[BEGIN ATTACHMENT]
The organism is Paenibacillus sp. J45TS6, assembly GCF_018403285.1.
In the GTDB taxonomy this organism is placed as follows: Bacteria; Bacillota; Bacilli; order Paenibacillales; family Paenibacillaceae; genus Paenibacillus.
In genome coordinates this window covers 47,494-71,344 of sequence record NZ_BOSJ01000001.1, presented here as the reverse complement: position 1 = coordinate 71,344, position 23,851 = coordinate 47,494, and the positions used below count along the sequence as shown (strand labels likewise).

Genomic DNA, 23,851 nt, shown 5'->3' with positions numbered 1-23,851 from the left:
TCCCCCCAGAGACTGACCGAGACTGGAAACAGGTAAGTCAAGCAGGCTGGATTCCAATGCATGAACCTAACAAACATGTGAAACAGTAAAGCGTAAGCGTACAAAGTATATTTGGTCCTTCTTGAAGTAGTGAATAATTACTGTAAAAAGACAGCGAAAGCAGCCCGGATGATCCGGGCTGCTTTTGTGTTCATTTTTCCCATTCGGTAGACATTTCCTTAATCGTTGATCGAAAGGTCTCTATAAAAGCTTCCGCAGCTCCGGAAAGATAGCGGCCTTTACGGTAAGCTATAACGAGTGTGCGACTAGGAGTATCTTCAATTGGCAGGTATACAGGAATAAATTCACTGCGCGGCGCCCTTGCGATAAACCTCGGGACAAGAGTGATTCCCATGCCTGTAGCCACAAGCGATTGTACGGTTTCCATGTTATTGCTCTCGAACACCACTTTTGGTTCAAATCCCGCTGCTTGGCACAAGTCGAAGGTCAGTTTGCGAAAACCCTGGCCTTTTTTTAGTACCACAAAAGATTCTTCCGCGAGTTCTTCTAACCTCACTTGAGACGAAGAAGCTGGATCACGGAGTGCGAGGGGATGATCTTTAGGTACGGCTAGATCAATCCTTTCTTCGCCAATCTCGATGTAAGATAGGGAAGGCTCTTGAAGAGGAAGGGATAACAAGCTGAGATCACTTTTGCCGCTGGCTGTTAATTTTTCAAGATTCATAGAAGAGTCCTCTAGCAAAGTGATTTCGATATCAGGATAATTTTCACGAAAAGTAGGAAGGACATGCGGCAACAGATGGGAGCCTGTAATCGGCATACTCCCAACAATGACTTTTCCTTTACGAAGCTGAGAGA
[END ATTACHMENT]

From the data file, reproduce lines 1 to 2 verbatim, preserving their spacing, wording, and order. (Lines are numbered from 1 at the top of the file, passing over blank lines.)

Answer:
The organism is Paenibacillus sp. J45TS6, assembly GCF_018403285.1.
In the GTDB taxonomy this organism is placed as follows: Bacteria; Bacillota; Bacilli; order Paenibacillales; family Paenibacillaceae; genus Paenibacillus.